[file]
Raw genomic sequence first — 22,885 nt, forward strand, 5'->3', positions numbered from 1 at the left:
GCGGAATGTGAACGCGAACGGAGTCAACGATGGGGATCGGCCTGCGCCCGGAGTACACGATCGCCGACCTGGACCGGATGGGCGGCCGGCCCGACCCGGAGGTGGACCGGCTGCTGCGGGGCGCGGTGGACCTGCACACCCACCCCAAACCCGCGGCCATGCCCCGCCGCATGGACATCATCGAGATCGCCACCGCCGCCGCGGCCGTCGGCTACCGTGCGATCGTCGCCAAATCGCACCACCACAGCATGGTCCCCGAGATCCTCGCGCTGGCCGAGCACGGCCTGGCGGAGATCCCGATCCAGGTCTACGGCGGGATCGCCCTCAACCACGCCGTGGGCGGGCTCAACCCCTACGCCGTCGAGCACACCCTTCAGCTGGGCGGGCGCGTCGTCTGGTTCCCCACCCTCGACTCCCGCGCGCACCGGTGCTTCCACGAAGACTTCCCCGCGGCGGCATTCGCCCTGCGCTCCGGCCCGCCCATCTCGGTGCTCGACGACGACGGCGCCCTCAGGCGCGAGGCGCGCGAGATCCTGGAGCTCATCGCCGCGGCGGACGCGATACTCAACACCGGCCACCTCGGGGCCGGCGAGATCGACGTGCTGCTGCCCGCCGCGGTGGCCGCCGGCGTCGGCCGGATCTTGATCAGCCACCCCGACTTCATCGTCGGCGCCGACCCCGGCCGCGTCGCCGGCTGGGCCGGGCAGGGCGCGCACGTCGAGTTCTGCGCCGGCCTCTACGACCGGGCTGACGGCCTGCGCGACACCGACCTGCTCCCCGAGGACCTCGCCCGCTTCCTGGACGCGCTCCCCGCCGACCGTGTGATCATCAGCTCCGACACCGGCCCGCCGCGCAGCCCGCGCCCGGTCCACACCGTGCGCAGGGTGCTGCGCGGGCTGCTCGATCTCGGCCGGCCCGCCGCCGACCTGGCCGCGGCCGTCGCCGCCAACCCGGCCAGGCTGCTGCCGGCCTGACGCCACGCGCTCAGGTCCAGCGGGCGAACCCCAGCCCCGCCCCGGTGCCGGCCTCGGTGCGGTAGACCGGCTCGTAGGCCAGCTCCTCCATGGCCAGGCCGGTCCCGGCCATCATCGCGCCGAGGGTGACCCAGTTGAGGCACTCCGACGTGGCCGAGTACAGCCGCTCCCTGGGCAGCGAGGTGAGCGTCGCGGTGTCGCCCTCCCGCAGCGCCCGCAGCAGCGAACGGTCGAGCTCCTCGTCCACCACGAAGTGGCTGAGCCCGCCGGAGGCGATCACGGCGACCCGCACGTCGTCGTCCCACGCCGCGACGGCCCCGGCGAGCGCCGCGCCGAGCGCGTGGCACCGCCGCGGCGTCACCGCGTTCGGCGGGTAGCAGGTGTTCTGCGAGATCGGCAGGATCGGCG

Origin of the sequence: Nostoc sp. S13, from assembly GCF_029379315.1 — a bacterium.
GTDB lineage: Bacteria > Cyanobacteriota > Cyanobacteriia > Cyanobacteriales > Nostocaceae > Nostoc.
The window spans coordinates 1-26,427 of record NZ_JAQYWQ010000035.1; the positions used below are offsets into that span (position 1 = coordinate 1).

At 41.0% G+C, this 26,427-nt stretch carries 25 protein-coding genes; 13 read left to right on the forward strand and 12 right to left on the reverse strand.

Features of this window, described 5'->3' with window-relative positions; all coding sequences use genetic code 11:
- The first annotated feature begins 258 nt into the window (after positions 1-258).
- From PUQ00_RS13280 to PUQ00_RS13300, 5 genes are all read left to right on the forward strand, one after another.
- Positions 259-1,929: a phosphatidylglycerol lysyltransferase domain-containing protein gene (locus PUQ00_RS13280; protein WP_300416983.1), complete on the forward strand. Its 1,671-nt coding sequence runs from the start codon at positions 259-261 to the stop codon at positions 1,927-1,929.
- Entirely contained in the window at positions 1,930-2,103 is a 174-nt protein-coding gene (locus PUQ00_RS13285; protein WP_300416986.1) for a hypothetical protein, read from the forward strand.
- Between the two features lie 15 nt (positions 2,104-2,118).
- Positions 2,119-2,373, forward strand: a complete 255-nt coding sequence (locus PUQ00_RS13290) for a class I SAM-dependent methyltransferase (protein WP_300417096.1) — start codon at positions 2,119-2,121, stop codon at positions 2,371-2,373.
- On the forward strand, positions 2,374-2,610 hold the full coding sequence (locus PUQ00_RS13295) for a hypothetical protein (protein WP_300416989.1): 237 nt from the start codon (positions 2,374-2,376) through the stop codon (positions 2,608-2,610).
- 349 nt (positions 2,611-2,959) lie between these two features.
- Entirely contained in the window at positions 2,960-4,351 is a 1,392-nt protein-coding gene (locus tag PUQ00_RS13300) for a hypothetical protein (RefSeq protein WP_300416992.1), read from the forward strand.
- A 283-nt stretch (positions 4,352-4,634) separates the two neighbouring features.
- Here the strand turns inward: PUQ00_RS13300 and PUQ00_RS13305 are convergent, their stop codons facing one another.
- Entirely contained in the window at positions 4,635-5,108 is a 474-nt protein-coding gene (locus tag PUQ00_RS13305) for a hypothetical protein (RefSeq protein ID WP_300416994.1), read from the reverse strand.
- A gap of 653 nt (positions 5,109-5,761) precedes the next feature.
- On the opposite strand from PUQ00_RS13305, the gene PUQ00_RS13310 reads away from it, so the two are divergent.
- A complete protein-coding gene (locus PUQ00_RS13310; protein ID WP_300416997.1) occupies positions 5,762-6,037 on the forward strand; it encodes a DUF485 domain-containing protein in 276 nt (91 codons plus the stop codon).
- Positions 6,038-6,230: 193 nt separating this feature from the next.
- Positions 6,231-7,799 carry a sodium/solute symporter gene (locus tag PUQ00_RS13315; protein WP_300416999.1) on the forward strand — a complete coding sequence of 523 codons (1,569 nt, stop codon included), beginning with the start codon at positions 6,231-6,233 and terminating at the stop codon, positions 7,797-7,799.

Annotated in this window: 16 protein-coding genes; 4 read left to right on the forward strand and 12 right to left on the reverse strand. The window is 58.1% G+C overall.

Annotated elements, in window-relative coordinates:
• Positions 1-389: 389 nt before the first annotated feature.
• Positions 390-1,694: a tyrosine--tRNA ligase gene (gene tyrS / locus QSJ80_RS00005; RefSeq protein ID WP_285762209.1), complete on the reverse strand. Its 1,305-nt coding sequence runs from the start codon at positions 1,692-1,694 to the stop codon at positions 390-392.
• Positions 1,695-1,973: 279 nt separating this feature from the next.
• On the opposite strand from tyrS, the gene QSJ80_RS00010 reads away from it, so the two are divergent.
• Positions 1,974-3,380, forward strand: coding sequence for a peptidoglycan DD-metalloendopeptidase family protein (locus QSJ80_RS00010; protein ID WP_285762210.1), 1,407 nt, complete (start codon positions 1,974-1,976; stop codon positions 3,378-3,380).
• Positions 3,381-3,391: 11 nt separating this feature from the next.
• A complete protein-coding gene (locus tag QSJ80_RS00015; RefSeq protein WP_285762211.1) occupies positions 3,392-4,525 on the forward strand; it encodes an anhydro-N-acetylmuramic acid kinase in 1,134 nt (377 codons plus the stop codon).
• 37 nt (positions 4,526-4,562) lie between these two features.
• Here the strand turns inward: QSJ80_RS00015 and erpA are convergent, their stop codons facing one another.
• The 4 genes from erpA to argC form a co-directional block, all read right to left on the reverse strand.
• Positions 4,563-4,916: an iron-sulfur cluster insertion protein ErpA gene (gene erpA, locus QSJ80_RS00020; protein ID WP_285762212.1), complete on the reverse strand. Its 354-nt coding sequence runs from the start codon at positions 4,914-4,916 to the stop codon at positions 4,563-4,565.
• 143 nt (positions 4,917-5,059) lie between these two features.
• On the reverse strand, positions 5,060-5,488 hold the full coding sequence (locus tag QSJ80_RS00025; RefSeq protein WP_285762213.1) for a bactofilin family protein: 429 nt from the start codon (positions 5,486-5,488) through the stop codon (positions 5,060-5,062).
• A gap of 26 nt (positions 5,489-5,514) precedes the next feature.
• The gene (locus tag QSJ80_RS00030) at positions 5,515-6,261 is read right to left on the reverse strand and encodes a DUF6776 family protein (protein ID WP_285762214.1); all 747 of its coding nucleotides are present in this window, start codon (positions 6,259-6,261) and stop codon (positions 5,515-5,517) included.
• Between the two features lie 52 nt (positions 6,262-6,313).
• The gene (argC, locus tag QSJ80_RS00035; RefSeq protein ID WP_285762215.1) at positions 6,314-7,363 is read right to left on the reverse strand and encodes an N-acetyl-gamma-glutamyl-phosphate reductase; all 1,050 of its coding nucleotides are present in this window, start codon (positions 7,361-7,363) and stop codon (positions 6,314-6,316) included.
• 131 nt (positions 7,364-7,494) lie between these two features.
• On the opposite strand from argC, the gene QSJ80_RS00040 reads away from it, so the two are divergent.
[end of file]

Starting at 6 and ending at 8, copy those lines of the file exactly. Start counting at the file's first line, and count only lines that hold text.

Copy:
At 41.0% G+C, this 26,427-nt stretch carries 25 protein-coding genes; 13 read left to right on the forward strand and 12 right to left on the reverse strand.

Features of this window, described 5'->3' with window-relative positions; all coding sequences use genetic code 11:
- The first annotated feature begins 258 nt into the window (after positions 1-258).